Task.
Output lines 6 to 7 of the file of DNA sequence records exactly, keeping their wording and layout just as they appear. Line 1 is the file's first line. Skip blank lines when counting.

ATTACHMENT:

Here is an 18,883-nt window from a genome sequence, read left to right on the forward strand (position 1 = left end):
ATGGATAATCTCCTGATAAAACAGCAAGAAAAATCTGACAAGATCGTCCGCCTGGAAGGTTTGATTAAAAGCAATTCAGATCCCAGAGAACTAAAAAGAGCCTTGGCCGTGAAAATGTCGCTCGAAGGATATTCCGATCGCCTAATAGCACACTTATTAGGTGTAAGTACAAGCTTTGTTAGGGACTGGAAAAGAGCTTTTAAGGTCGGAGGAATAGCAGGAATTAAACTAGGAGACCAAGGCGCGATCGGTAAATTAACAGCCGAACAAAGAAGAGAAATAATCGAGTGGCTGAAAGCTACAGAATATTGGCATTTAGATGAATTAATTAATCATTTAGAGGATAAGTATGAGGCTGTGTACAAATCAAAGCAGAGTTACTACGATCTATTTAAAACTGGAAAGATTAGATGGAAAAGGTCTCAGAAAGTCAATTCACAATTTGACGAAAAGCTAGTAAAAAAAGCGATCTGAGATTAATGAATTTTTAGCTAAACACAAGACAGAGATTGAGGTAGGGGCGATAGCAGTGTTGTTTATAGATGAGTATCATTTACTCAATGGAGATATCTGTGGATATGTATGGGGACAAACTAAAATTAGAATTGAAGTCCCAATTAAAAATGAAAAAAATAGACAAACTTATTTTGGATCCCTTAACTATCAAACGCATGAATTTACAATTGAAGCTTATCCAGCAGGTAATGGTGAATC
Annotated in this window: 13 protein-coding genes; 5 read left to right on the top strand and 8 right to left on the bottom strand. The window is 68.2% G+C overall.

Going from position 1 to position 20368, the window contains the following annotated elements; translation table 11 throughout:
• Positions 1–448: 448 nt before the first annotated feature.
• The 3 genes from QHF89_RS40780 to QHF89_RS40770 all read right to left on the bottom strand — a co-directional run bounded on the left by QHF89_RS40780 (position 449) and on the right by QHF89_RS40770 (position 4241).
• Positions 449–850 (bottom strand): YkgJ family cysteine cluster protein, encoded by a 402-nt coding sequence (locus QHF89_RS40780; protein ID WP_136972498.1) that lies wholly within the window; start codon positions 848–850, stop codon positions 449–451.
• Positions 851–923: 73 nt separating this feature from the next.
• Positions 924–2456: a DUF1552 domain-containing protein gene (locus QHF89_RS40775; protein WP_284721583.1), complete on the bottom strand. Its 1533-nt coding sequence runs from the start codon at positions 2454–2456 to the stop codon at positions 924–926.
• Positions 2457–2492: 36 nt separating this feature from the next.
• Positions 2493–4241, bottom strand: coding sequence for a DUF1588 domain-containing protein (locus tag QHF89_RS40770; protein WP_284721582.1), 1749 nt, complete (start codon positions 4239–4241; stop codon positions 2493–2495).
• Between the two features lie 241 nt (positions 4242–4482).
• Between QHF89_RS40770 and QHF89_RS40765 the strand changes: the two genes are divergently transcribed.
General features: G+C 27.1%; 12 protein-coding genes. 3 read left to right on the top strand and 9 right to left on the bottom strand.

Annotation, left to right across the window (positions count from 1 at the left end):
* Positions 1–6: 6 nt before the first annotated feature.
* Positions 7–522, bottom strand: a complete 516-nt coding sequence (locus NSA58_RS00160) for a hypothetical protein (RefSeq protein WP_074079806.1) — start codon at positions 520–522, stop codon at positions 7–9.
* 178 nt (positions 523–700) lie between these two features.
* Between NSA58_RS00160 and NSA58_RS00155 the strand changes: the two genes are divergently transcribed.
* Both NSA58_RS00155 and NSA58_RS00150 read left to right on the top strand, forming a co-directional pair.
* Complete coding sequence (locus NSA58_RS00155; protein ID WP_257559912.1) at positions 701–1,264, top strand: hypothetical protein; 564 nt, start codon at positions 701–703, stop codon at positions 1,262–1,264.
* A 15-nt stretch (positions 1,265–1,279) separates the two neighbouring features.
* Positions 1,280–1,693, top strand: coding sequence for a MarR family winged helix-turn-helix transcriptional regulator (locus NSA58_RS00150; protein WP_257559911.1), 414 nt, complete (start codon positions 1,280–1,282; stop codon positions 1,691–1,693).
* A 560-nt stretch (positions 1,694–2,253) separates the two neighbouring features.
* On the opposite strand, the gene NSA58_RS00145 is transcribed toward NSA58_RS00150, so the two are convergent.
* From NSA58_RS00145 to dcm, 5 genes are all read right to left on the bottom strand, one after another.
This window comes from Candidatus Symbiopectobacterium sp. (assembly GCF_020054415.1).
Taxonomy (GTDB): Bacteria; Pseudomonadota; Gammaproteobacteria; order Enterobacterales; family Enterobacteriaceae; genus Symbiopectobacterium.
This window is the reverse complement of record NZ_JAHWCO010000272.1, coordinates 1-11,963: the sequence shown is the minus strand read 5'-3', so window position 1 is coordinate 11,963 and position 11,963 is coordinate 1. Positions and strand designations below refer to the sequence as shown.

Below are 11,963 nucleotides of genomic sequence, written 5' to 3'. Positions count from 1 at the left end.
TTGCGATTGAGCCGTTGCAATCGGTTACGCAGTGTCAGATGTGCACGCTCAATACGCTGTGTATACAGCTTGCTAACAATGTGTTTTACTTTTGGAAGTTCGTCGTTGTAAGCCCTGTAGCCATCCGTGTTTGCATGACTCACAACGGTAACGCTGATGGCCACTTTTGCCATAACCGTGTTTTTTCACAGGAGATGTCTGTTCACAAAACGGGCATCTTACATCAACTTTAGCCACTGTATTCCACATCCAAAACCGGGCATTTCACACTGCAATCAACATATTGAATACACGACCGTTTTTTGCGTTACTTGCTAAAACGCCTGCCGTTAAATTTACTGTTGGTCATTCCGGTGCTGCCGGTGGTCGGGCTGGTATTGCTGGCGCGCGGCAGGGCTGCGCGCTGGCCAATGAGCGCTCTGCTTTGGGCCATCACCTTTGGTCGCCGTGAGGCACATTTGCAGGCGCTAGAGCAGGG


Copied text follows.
• The 3 genes from QHF89_RS40780 to QHF89_RS40770 all read right to left on the bottom strand — a co-directional run bounded on the left by QHF89_RS40780 (position 449) and on the right by QHF89_RS40770 (position 4241).
• Positions 449–850 (bottom strand): YkgJ family cysteine cluster protein, encoded by a 402-nt coding sequence (locus QHF89_RS40780; protein ID WP_136972498.1) that lies wholly within the window; start codon positions 848–850, stop codon positions 449–451.